Bridgette Meinhold

ed benedict skate park, portland green skate parks, sustainable design, urban development

It seems like almost every community has a skate park–a place for the youngins’ to go, try out some sick tricks, and hang out with friends. City officials like them because they keep kids off the streets, and kids like them because they provide an adult-free haven where kids can be on their own. But despite their appeal, skate parks are basically empty swimming pools, made almost entirely out of concrete, and do nothing to reduce urban heat island effect or filter stormwater. Now, however, skate park designers are starting to incorporate greener features and nature into their designs. Read on to see how projects like the Ed Benedict Skate Plaza in Portland, Oregon are leading the charge.

ed benedict skate park, portland green skate parks, sustainable design, urban development

Designed by New Line Skateparks and built by California Skateparks the 16,000 sq foot park isn’t just one solid mass of concrete. Instead, natural elements like trees and native plants have been incorporated to help reduce stormwater runoff and filter it back into the ground. Granted, the skate park probably has less concrete and surface area than the neighboring parking lot, but it’s cool to see designers incorporating elements of sustainability, especially in a rainy environment like Portland.

Ed Benedict isn’t the first green skate park in the nation though. That honor goes to the Green Skate Lab in Washington DC, which was hand built by local volunteers out of rammed earth and recycled tires found in National Parks, abandoned lots, and the Potomac River Watershed. Ed Benedict can claim to be the first green skate park in the Pacific Northwest, though, and is the first to make use of bio filtration islands in the center of the park for stormwater runoff.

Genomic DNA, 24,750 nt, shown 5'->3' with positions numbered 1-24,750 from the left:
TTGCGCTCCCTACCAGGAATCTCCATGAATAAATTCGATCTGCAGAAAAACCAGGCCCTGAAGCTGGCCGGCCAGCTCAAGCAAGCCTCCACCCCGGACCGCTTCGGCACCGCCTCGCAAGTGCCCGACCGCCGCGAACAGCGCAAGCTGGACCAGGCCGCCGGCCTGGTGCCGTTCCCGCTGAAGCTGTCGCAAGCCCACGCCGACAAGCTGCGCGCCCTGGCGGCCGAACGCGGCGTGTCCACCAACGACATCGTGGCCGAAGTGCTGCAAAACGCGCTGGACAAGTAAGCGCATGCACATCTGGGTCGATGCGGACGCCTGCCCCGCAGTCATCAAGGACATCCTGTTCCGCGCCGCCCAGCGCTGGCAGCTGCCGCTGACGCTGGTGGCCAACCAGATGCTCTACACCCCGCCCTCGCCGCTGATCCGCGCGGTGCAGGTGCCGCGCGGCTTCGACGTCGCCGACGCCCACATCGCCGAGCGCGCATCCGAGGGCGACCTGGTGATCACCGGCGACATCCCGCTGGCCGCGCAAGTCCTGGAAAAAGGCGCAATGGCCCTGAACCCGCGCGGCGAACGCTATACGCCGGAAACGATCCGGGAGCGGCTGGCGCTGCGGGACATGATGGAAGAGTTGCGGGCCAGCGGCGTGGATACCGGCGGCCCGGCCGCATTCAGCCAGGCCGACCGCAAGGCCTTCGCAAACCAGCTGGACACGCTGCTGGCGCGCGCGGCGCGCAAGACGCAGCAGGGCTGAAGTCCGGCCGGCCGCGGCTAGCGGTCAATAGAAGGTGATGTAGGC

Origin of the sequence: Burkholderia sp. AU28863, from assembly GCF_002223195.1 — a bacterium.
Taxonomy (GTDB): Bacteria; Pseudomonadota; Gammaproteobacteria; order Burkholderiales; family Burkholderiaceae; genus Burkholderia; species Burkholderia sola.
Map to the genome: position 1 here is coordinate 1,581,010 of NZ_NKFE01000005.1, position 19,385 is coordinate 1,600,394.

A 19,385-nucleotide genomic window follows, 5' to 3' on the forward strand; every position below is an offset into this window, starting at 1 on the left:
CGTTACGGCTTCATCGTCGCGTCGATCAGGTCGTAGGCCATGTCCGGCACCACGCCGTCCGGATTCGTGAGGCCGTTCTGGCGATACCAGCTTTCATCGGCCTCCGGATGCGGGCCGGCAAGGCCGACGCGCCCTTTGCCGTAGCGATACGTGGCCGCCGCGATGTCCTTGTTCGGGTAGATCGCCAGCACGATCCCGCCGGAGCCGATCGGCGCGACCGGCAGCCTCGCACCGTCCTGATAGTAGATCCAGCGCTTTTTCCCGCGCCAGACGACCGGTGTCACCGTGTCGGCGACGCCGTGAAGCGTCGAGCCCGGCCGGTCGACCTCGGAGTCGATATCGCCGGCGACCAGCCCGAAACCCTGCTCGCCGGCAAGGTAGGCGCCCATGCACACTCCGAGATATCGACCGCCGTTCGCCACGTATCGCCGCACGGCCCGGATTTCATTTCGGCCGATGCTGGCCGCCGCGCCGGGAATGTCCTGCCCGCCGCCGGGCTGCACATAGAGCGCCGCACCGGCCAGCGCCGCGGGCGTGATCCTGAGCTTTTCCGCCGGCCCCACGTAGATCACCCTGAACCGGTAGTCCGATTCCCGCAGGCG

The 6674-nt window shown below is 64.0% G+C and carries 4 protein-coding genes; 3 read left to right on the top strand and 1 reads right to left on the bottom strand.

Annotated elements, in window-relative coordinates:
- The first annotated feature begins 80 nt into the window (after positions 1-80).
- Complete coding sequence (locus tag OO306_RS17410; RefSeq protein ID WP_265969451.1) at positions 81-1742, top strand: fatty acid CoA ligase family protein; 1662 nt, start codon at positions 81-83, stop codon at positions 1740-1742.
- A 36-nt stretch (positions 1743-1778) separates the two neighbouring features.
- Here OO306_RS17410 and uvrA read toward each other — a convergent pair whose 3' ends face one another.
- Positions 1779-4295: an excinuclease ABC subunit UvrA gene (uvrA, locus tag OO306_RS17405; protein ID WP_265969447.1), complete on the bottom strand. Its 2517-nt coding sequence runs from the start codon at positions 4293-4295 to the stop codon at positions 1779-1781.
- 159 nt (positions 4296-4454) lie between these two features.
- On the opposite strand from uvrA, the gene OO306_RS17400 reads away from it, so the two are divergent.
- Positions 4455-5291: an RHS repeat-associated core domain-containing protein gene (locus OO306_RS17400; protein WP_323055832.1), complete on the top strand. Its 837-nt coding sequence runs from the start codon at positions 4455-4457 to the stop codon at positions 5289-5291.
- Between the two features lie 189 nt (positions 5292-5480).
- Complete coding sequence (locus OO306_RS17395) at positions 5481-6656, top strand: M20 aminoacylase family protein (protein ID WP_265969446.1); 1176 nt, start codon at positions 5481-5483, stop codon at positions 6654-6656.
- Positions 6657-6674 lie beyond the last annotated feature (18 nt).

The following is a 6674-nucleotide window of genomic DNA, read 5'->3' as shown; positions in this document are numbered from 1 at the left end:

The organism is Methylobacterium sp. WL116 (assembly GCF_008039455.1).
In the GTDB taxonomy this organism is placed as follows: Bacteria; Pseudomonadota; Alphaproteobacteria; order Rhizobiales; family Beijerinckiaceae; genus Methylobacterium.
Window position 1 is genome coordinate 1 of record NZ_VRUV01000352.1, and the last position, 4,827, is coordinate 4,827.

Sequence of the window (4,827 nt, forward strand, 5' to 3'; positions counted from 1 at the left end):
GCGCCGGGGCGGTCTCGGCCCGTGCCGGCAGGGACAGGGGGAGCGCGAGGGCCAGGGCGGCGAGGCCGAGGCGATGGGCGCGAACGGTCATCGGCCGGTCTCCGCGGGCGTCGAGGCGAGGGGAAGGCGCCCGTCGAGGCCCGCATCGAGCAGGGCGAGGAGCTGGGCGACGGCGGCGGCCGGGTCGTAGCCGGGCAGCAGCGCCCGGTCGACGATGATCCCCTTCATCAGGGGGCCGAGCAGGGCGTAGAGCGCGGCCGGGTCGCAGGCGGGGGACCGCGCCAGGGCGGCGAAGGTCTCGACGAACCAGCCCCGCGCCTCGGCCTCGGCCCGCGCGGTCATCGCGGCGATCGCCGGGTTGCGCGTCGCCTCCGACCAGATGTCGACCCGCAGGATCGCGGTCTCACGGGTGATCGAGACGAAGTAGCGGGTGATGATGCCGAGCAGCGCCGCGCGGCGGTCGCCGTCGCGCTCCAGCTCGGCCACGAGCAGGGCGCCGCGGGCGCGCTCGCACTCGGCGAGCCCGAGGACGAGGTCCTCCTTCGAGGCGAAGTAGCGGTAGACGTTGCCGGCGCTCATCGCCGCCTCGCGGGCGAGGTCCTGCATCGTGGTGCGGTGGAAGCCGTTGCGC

Despite the large amount of concrete used to build the surfaces, ramps, ledges, and banks, the park is vastly greener than most. Local skater and artist, Dan Garland, also helped design some sculptural elements–cutouts, stamps like “Tread Lightly,” and rocks. Trees aren’t typically included in parks either, but they abound at Ed Benedict where fully grown perennials will help provide shade for skaters. Let’s just hope they’re riding bamboo skateboards.

Photos courtesy of Chad Balcom, skateandannoy.com, earthpatrolmedia.com, and California Skate Parks

+ New Line Skateparks

+ California Skateparks

Via New York Times

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  1. SaBinh October 15, 2009 at 11:28 am
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